A record is like a tuple, except the components are named:
var x = (a=1, b="hello", c=42.0); println$ x.b;
Actually, you can use a blank name, or leave a name out:
var x = (a=1,42.0,n""="What?");
Note the use of the special identifier form n”…” in which the text of the identifier is zero length.
Fields names in a record can be duplicated:
var x = (a=1,a=2,32,77);
In this case, when the field name is used to access a component it refers to the left most instance of the field. While this may seem like an unusual feature in isolation, it is needed to support polyrecords (row polymorphism).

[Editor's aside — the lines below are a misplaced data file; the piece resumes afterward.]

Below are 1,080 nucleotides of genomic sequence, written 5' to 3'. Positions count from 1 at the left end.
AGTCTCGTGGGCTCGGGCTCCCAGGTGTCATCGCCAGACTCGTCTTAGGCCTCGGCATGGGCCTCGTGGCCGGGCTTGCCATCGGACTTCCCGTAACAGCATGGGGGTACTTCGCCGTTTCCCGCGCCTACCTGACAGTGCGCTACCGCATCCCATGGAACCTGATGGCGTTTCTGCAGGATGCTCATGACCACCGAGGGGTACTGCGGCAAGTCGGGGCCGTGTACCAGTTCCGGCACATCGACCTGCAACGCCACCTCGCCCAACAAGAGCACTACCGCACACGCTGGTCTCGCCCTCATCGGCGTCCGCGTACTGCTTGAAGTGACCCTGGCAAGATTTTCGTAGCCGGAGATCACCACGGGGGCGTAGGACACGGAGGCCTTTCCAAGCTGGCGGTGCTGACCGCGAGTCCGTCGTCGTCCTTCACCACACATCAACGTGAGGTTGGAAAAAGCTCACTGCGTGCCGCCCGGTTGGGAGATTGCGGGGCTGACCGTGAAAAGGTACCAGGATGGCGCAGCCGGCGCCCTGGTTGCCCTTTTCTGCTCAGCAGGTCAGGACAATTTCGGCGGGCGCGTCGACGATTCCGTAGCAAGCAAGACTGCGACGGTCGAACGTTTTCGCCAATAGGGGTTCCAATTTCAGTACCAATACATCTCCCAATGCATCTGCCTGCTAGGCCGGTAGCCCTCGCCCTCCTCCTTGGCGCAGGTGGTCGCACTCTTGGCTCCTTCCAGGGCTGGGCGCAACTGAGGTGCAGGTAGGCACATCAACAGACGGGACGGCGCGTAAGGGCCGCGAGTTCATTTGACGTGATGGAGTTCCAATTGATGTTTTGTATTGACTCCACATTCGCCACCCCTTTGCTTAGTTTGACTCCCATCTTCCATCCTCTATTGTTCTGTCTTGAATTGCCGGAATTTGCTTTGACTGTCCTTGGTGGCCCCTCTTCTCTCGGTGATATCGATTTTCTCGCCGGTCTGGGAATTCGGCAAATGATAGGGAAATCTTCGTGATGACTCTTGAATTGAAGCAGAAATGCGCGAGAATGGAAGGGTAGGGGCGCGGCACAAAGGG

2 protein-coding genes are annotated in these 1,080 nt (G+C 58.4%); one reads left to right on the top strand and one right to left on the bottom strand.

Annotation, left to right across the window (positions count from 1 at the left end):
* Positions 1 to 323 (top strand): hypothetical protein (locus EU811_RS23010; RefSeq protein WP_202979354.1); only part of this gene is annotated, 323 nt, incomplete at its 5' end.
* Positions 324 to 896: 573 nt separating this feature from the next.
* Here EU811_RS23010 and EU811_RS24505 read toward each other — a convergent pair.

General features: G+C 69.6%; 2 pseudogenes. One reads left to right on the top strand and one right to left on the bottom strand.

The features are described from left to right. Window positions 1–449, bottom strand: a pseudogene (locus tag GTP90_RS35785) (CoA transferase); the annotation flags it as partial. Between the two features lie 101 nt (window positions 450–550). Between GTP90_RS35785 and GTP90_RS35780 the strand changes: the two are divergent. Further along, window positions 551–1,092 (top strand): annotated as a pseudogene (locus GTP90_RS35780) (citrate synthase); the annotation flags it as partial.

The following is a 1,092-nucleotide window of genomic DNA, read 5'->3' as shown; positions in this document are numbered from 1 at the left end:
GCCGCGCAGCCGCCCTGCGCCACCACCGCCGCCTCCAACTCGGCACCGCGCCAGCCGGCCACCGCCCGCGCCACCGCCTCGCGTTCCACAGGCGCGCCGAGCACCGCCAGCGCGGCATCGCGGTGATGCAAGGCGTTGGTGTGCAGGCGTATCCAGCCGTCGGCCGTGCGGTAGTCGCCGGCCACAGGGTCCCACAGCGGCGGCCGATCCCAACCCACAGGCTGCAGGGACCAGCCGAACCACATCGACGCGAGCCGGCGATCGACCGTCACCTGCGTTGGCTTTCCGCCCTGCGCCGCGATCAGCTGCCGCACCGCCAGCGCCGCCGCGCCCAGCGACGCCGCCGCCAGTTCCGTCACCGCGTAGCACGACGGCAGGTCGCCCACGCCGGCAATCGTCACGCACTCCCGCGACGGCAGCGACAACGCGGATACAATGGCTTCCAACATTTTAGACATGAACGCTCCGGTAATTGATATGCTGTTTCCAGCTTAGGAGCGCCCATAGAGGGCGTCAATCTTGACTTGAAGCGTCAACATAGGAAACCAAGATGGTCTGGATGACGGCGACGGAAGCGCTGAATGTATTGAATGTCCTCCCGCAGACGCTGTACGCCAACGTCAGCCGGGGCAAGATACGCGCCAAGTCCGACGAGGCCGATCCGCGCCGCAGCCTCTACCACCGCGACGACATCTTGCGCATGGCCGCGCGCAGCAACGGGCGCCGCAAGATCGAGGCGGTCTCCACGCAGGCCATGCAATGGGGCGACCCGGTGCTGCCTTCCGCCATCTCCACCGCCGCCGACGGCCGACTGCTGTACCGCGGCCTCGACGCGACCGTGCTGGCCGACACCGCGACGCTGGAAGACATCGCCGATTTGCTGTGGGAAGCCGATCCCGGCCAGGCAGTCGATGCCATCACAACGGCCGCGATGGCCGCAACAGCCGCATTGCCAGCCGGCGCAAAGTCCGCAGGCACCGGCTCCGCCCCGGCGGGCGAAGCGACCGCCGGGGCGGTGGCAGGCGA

There is a special case: if all the field names are blank, the the record is a tuple. So in fact tuples are just a special case of records.
Earlier we saw examples of function application, but function application is implicitly performed on tuples and records:
fun f(x:int,y:double) // accepts either of the following f (1,2.1) f (x=1,y=2.1)
The order doesn’t matter if you use names, except for duplicates.